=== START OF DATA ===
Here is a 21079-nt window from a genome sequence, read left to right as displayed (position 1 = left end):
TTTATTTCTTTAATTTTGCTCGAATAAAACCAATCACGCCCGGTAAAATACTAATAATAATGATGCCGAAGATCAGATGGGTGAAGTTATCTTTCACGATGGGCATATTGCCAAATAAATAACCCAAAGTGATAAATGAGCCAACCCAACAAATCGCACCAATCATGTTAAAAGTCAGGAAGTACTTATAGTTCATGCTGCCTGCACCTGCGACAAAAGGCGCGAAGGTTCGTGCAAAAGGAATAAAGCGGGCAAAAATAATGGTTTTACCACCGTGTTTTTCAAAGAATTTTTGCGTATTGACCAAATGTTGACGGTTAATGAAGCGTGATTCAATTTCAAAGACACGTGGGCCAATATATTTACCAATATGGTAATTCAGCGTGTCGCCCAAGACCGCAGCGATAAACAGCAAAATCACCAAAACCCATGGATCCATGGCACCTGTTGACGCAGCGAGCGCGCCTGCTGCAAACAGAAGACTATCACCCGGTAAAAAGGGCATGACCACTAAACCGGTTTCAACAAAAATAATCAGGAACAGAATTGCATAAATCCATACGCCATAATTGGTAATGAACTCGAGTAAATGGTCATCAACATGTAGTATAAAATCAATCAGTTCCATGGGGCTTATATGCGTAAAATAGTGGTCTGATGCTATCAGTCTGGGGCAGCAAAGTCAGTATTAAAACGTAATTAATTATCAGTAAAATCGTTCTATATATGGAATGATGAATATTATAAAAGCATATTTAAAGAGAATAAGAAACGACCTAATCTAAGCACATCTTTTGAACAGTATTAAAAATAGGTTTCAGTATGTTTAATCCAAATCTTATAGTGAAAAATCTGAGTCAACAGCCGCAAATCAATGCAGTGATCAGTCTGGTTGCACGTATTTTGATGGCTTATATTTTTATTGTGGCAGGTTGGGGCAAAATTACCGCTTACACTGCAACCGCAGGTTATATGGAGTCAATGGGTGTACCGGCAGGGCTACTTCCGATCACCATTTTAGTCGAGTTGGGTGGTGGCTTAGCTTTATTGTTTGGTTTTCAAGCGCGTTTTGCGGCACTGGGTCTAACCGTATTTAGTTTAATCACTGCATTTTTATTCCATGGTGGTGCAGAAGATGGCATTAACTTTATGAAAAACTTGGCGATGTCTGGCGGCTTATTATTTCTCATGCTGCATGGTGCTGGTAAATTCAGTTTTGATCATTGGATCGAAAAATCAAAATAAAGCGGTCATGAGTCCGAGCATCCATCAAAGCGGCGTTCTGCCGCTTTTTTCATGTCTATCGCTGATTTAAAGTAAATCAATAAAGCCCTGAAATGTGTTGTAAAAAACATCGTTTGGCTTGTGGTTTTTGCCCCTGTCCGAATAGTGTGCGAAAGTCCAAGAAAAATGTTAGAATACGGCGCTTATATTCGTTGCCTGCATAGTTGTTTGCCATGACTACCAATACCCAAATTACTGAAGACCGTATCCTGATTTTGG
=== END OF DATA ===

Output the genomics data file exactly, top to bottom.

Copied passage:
Here is a 21079-nt window from a genome sequence, read left to right as displayed (position 1 = left end):
TTTATTTCTTTAATTTTGCTCGAATAAAACCAATCACGCCCGGTAAAATACTAATAATAATGATGCCGAAGATCAGATGGGTGAAGTTATCTTTCACGATGGGCATATTGCCAAATAAATAACCCAAAGTGATAAATGAGCCAACCCAACAAATCGCACCAATCATGTTAAAAGTCAGGAAGTACTTATAGTTCATGCTGCCTGCACCTGCGACAAAAGGCGCGAAGGTTCGTGCAAAAGGAATAAAGCGGGCAAAAATAATGGTTTTACCACCGTGTTTTTCAAAGAATTTTTGCGTATTGACCAAATGTTGACGGTTAATGAAGCGTGATTCAATTTCAAAGACACGTGGGCCAATATATTTACCAATATGGTAATTCAGCGTGTCGCCCAAGACCGCAGCGATAAACAGCAAAATCACCAAAACCCATGGATCCATGGCACCTGTTGACGCAGCGAGCGCGCCTGCTGCAAACAGAAGACTATCACCCGGTAAAAAGGGCATGACCACTAAACCGGTTTCAACAAAAATAATCAGGAACAGAATTGCATAAATCCATACGCCATAATTGGTAATGAACTCGAGTAAATGGTCATCAACATGTAGTATAAAATCAATCAGTTCCATGGGGCTTATATGCGTAAAATAGTGGTCTGATGCTATCAGTCTGGGGCAGCAAAGTCAGTATTAAAACGTAATTAATTATCAGTAAAATCGTTCTATATATGGAATGATGAATATTATAAAAGCATATTTAAAGAGAATAAGAAACGACCTAATCTAAGCACATCTTTTGAACAGTATTAAAAATAGGTTTCAGTATGTTTAATCCAAATCTTATAGTGAAAAATCTGAGTCAACAGCCGCAAATCAATGCAGTGATCAGTCTGGTTGCACGTATTTTGATGGCTTATATTTTTATTGTGGCAGGTTGGGGCAAAATTACCGCTTACACTGCAACCGCAGGTTATATGGAGTCAATGGGTGTACCGGCAGGGCTACTTCCGATCACCATTTTAGTCGAGTTGGGTGGTGGCTTAGCTTTATTGTTTGGTTTTCAAGCGCGTTTTGCGGCACTGGGTCTAACCGTATTTAGTTTAATCACTGCATTTTTATTCCATGGTGGTGCAGAAGATGGCATTAACTTTATGAAAAACTTGGCGATGTCTGGCGGCTTATTATTTCTCATGCTGCATGGTGCTGGTAAATTCAGTTTTGATCATTGGATCGAAAAATCAAAATAAAGCGGTCATGAGTCCGAGCATCCATCAAAGCGGCGTTCTGCCGCTTTTTTCATGTCTATCGCTGATTTAAAGTAAATCAATAAAGCCCTGAAATGTGTTGTAAAAAACATCGTTTGGCTTGTGGTTTTTGCCCCTGTCCGAATAGTGTGCGAAAGTCCAAGAAAAATGTTAGAATACGGCGCTTATATTCGTTGCCTGCATAGTTGTTTGCCATGACTACCAATACCCAAATTACTGAAGACCGTATCCTGATTTTGG